January 30th, 2007 10:47 EST
Endangered Species Act Protection for American Eel Not Needed
The U.S. Fish and Wildlife Service today announced the completion of an extensive status review of the American eel, concluding that protecting the eel as an endangered or threatened species under the Endangered Species Act is not warranted.
In completing the review, the Service examined all available information about the American eel population from Greenland south along the North American coast to Brazil in South America and as far inland as the Great Lakes and the Mississippi River drainage. While the eel population has declined in some areas, the species' overall population is not in danger of extinction or likely to become so in the foreseeable future, the Service decided.
"The eel population as a whole shows significant resiliency. If we look at eels over time, we see fluctuations in the population numbers, so a decreasing number of eels right now does not necessarily forecast an irreversible trend," according to Heather Bell, Service fishery biologist.
"Overfishing and hydropower turbines continue to impact eels in some regions, such as Lake Ontario and Chesapeake Bay, although these factors do not fully explain the reduced number of eels migrating up the St. Lawrence Seaway and into Lake Ontario," Bell said.
Several actions have been taken in an effort to conserve eel populations including installation of eel ladders for upstream passage at hydropower projects, implementation of state harvest restrictions, and dam removals that open historic eel habitat. In addition, Canadian resource agencies have closed the harvest of eels in the Canadian portion of Lake Ontario. The Committee on the Status of Endangered Wildlife in Canada is considering designating the American eel a "species of special concern." During the next few months, the Service will prepare suggestions for managing to allow for eel fishery sustainability while ensuring adequate conservation measures for the species.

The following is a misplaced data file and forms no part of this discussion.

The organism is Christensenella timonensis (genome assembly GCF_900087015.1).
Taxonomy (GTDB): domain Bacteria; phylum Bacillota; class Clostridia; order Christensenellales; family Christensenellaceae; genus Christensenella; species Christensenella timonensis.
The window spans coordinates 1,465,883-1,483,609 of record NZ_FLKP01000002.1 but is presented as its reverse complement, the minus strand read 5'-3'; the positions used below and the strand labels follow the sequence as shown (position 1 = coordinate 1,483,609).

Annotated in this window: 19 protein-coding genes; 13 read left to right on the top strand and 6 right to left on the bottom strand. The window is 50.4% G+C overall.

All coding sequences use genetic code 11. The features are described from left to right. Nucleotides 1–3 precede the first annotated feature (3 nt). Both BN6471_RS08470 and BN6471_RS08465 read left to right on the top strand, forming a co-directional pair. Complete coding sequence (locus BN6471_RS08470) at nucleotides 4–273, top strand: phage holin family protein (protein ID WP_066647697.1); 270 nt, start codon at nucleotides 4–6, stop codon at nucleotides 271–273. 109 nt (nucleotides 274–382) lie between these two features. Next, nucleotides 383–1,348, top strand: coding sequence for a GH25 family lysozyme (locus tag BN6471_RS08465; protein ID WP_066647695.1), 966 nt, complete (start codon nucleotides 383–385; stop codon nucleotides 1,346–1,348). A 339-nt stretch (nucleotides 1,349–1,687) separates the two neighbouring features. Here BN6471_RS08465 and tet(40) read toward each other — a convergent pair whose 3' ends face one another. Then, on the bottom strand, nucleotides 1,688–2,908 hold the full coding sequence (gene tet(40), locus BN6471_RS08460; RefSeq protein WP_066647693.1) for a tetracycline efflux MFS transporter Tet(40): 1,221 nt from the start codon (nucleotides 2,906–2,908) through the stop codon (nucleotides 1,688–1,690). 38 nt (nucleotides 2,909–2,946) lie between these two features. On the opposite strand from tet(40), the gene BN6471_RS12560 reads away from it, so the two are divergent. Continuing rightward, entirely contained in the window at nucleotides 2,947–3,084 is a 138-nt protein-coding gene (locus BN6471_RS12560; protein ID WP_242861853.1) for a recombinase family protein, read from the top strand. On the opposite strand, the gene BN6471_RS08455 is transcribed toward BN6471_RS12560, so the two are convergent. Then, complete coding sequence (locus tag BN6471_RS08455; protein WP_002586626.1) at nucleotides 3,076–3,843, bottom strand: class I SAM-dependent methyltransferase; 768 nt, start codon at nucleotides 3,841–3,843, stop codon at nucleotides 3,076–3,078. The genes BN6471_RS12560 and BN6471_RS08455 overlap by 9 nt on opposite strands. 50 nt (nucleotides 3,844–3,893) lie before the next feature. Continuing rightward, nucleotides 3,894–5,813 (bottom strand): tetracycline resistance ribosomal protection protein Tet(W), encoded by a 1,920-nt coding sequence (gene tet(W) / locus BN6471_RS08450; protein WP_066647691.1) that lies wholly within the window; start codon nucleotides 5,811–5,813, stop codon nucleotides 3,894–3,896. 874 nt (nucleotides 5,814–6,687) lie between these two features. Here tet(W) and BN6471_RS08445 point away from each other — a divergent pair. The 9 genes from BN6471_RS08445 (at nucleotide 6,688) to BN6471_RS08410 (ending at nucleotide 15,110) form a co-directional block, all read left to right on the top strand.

The Service initiated the status review in 2004 at the request of the Atlantic States Marine Fisheries Commission, representing 15 states from Maine to Florida. Following that request, Douglas Harold Watts of Augusta, Maine, and Timothy Allan Watts of South Middleborough, Mass., requested by petition that Endangered Species Act protection be extended to the eel.
The Service determined in 2005 that substantial biological information existed to warrant a more thorough examination and began a comprehensive review of all the available scientific and commercial information. The Service hosted two workshops to discuss threats and vulnerabilities with eel experts from federal and state agencies, nonprofit organizations, private industry, Native American tribes, academia, the ASMFC, the Great Lakes Fishery Commission, Canada, England and Japan.
American eels begin life in the Atlantic Ocean's Sargasso Sea near Bermuda. The larvae ride the Gulf Stream for several months until they make their way to Continental Shelf waters.
Some eels grow to adulthood in the marine environment; some go into freshwater/saltwater estuaries; some migrate up rivers and streams; and some eels move from one habitat to another as they develop. Biologists believe this adaptability among various environments enhances the species' ability to survive despite threats in one or more environments.
Eels in the marine environment grow faster and mature earlier than those in freshwater. Eels in large freshwater systems may grow slowly for as long as 40 years, becoming much larger than eels in salt water before beginning their downstream migration en route to the Sargasso Sea where they spawn.
The "Federal Register" notice with the status review on American eels will be published Feb. 2. See http://www.archives.gov/federal-register/index.html For additional information about American eels, see http://www.fws.gov/northeast/ameel
The U.S. Fish and Wildlife Service is the principal federal agency responsible for conserving, protecting and enhancing fish, wildlife and plants and their habitats for the continuing benefit of the American people. The Service manages the 95-million-acre National Wildlife Refuge System, which encompasses 545 national wildlife refuges, thousands of small wetlands and other special management areas. It also operates 69 national fish hatcheries, 64 fishery resources offices and 81 ecological services field stations. The agency enforces federal wildlife laws, administers the Endangered Species Act, manages migratory bird populations, restores nationally significant fisheries, conserves and restores wildlife habitat such as wetlands, and helps foreign and Native American tribal governments with their conservation efforts. It also oversees the Federal Assistance program, which distributes hundreds of millions of dollars in excise taxes on fishing and hunting equipment to state fish and wildlife agencies.
Heather Bell 413/253-8645; Diana Weaver 413/253-8329